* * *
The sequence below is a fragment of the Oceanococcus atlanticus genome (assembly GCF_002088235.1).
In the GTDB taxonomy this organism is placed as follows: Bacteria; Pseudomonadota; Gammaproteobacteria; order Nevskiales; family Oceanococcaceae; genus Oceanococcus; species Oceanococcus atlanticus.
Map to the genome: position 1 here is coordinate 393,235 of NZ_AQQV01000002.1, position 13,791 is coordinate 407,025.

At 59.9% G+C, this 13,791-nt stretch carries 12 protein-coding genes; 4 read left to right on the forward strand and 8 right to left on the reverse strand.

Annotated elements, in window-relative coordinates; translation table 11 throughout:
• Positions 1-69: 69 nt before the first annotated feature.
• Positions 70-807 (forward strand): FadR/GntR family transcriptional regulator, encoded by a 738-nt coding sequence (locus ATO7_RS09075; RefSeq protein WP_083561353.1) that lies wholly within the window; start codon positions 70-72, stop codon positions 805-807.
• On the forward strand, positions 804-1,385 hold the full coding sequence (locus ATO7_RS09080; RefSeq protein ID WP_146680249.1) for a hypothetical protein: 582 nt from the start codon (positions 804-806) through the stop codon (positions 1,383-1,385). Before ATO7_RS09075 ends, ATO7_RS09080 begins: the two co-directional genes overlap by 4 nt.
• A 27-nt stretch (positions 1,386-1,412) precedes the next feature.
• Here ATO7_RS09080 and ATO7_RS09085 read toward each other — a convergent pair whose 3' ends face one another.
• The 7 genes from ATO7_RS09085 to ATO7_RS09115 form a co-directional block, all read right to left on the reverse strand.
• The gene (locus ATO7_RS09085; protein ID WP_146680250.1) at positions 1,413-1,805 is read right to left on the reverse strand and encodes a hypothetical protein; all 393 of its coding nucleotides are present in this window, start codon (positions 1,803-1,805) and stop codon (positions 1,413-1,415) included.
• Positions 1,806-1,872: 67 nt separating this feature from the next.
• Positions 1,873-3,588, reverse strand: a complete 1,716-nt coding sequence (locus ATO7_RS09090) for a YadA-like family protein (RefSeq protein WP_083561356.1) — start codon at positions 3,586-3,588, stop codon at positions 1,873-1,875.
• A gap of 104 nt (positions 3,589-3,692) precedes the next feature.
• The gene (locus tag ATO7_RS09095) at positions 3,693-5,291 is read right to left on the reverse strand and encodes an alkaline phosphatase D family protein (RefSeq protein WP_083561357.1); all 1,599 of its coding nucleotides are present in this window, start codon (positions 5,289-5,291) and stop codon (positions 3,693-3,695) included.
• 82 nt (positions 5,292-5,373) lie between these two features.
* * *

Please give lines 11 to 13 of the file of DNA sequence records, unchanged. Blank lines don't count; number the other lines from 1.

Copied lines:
• The 7 genes from ATO7_RS09085 to ATO7_RS09115 form a co-directional block, all read right to left on the reverse strand.
• The gene (locus ATO7_RS09085; protein ID WP_146680250.1) at positions 1,413-1,805 is read right to left on the reverse strand and encodes a hypothetical protein; all 393 of its coding nucleotides are present in this window, start codon (positions 1,803-1,805) and stop codon (positions 1,413-1,415) included.
• Positions 1,806-1,872: 67 nt separating this feature from the next.